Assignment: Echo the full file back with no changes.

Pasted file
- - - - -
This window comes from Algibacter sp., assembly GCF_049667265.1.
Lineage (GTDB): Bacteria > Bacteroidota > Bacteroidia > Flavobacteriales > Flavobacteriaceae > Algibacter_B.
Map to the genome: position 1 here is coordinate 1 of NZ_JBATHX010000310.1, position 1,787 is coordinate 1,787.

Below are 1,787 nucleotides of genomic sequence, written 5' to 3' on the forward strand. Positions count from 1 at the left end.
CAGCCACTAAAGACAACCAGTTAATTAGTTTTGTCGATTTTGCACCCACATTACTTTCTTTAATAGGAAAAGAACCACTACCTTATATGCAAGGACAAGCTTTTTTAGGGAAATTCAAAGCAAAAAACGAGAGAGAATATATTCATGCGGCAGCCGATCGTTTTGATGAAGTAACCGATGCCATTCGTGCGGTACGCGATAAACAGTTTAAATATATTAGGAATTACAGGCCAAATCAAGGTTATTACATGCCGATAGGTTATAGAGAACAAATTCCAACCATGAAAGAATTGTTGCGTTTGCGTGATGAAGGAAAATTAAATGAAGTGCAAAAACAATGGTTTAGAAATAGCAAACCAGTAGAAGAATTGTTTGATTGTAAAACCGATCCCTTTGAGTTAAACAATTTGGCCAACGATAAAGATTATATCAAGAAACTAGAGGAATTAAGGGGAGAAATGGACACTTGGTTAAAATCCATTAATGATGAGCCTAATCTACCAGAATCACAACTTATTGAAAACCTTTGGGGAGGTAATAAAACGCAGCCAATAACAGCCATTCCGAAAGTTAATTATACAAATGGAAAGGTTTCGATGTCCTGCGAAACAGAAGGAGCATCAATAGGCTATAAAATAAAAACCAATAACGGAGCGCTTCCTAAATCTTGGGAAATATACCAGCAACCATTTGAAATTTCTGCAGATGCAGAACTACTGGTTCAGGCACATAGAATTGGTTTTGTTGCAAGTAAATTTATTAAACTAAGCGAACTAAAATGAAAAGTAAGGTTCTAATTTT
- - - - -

This window comes from Algibacter sp., assembly GCF_049667265.1.
Lineage (GTDB): Bacteria > Bacteroidota > Bacteroidia > Flavobacteriales > Flavobacteriaceae > Algibacter_B.
Map to the genome: position 1 here is coordinate 1 of NZ_JBATHX010000310.1, position 1,787 is coordinate 1,787.

Below are 1,787 nucleotides of genomic sequence, written 5' to 3' on the forward strand. Positions count from 1 at the left end.
CAGCCACTAAAGACAACCAGTTAATTAGTTTTGTCGATTTTGCACCCACATTACTTTCTTTAATAGGAAAAGAACCACTACCTTATATGCAAGGACAAGCTTTTTTAGGGAAATTCAAAGCAAAAAACGAGAGAGAATATATTCATGCGGCAGCCGATCGTTTTGATGAAGTAACCGATGCCATTCGTGCGGTACGCGATAAACAGTTTAAATATATTAGGAATTACAGGCCAAATCAAGGTTATTACATGCCGATAGGTTATAGAGAACAAATTCCAACCATGAAAGAATTGTTGCGTTTGCGTGATGAAGGAAAATTAAATGAAGTGCAAAAACAATGGTTTAGAAATAGCAAACCAGTAGAAGAATTGTTTGATTGTAAAACCGATCCCTTTGAGTTAAACAATTTGGCCAACGATAAAGATTATATCAAGAAACTAGAGGAATTAAGGGGAGAAATGGACACTTGGTTAAAATCCATTAATGATGAGCCTAATCTACCAGAATCACAACTTATTGAAAACCTTTGGGGAGGTAATAAAACGCAGCCAATAACAGCCATTCCGAAAGTTAATTATACAAATGGAAAGGTTTCGATGTCCTGCGAAACAGAAGGAGCATCAATAGGCTATAAAATAAAAACCAATAACGGAGCGCTTCCTAAATCTTGGGAAATATACCAGCAACCATTTGAAATTTCTGCAGATGCAGAACTACTGGTTCAGGCACATAGAATTGGTTTTGTTGCAAGTAAATTTATTAAACTAAGCGAACTAAAATGAAAAGTAAGGTTCTAATTTT